The Rockometer Says... "Give It a Spin"




Thee Oh Sees
Castle Face Records


Back in the fall of 2013, Thee Oh Sees’ mastermind, John Dwyer, announced to a home town crowd in San Francisco, “This will be the last Thee Oh Sees show for a long while. So dig in.” The internet being the internet, interpreted that statement as if the band was breaking up, or, at the very least going on an extended hiatus.

As if. Since 2008 Thee Oh Sees have averaged at least three releases a year. They’re always good for a new LP, a single, and an EP or a compilation. Productive people like Dwyer don’t go on hiatus. They may move to Los Angeles, as was the reason for the announced break, and then they pick up where they left off.

And Drop does indeed pick up where the band had left off on recent releases like Carrion Crawler/The Dream (2011), Putrifiers II (2012), and Floating Coffin (2013). The band have been trending heavier and less whimsical and Drop is no different. You may have to wait for a few bleeps and a few blips to make way, but the opening riff on side one track one, “Penetrating Eye,” is as heavy as anything the band have put to record. Think early Black Sabbath, or the riff factory that is Ty Segall’s retro rock band, Fuzz.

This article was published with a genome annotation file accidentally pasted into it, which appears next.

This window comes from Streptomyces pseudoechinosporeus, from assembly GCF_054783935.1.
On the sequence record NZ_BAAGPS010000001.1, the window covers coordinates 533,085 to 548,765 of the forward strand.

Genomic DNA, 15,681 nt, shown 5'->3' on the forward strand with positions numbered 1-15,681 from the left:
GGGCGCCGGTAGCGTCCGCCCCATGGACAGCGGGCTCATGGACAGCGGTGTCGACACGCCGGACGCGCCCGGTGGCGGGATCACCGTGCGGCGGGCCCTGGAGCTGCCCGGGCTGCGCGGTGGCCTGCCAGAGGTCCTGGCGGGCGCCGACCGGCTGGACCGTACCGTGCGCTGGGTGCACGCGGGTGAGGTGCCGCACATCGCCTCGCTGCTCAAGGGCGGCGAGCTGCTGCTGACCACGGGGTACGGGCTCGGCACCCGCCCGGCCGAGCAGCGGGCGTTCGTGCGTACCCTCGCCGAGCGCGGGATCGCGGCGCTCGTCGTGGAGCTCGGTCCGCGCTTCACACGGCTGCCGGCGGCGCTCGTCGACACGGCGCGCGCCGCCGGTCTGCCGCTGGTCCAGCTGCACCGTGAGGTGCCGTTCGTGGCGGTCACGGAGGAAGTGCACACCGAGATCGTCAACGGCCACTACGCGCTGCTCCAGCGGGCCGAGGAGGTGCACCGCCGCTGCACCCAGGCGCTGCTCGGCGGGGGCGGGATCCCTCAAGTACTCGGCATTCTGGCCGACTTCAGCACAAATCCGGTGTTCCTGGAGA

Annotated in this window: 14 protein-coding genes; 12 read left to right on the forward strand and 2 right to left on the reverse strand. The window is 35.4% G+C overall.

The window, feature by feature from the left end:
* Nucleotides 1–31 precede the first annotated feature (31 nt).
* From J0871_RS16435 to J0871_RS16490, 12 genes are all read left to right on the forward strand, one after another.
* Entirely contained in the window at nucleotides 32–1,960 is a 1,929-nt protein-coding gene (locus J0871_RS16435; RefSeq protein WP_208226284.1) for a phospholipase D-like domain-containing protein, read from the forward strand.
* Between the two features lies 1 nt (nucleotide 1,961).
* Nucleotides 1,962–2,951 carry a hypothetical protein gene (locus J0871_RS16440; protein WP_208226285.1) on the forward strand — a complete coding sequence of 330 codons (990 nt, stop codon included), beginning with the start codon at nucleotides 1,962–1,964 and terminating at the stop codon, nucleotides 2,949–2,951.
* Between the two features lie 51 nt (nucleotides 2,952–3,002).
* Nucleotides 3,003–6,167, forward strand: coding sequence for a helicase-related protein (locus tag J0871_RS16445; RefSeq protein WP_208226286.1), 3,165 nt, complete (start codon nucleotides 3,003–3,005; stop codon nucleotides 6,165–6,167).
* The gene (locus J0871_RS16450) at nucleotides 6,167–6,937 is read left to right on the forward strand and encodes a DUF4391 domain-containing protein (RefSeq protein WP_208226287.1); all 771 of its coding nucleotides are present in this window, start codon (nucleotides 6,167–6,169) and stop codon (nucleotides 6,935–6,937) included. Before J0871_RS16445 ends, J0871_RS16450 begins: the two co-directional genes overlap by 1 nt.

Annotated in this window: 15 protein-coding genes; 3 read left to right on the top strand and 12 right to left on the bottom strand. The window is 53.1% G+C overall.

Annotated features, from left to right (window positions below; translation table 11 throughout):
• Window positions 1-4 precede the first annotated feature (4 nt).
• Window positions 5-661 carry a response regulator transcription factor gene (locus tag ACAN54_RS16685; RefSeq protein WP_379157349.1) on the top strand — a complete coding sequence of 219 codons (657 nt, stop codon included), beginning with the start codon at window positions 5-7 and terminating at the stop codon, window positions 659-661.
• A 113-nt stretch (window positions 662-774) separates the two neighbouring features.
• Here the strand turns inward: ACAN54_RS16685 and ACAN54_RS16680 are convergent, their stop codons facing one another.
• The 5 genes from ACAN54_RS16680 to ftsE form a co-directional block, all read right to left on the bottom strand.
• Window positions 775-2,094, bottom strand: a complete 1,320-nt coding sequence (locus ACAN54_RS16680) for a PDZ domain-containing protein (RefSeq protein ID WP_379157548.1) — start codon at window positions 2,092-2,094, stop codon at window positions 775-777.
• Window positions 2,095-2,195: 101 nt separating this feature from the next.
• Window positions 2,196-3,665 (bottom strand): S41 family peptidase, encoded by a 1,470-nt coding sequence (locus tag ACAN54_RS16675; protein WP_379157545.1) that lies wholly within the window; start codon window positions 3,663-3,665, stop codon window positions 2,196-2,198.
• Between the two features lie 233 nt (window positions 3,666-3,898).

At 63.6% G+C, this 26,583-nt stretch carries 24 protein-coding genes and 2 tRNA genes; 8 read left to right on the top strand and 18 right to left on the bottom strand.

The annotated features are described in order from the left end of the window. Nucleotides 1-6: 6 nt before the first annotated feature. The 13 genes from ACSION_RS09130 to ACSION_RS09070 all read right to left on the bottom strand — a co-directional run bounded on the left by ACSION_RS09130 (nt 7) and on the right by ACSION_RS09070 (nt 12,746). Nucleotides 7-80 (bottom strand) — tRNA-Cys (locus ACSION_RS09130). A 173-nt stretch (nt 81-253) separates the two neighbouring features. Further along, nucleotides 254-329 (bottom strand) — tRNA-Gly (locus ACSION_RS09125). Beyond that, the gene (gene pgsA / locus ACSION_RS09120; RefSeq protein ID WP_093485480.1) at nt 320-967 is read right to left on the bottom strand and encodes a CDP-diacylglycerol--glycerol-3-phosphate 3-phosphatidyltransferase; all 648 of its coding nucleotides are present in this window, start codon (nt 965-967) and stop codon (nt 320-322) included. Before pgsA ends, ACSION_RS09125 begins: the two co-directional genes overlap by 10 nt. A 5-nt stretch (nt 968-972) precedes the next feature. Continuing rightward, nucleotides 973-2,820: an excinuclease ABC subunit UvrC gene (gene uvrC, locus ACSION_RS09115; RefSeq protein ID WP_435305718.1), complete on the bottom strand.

Staggered guitar chords and gradual, intensifying drum hits set up “Encrypted Bounce” for similar big rock action. Yet, as anyone who’s paid attention to Thee Oh Sees over the years can tell you, this band is anything but predictable. Expect a riff racket and you’ll get free form psych out instead.

Even as the band finds a steady groove mid-album with “Put Some Reverb on My Brother” and “Drop,” two relatively, tame garage rock numbers, you know their freak-addled ADHD will get the better of them. And it does. “Camera (Queer Sound)” is down-tuned, in an almost grunge kind of way and “King’s Nose” follows that up with a bit of theatrical pop from the British Invasion era. While the strings and horns on album closer, “The Lens” make it one of the steadiest and most ornate numbers in the band’s catalog.



If Dwyer was indeed saying goodbye, “The Lens” would be a fitting end. Instead, think of it as the sound of settling in. Drop skips around, needlessly at times. The hyper instrumental track, “Transparent World,” in particular, sounds out of place following “King’s Nose” and preceding “The Lens.” That sweet come down, again, tells you everything will work out fine for Dwyer in Los Angeles. The rent is cheaper than San Francisco. There’s more sunshine. There are fewer glassholes. Give him a couple months, nah, a couple weeks, and Thee Oh Sees will be back to full freaking weird on their next LP.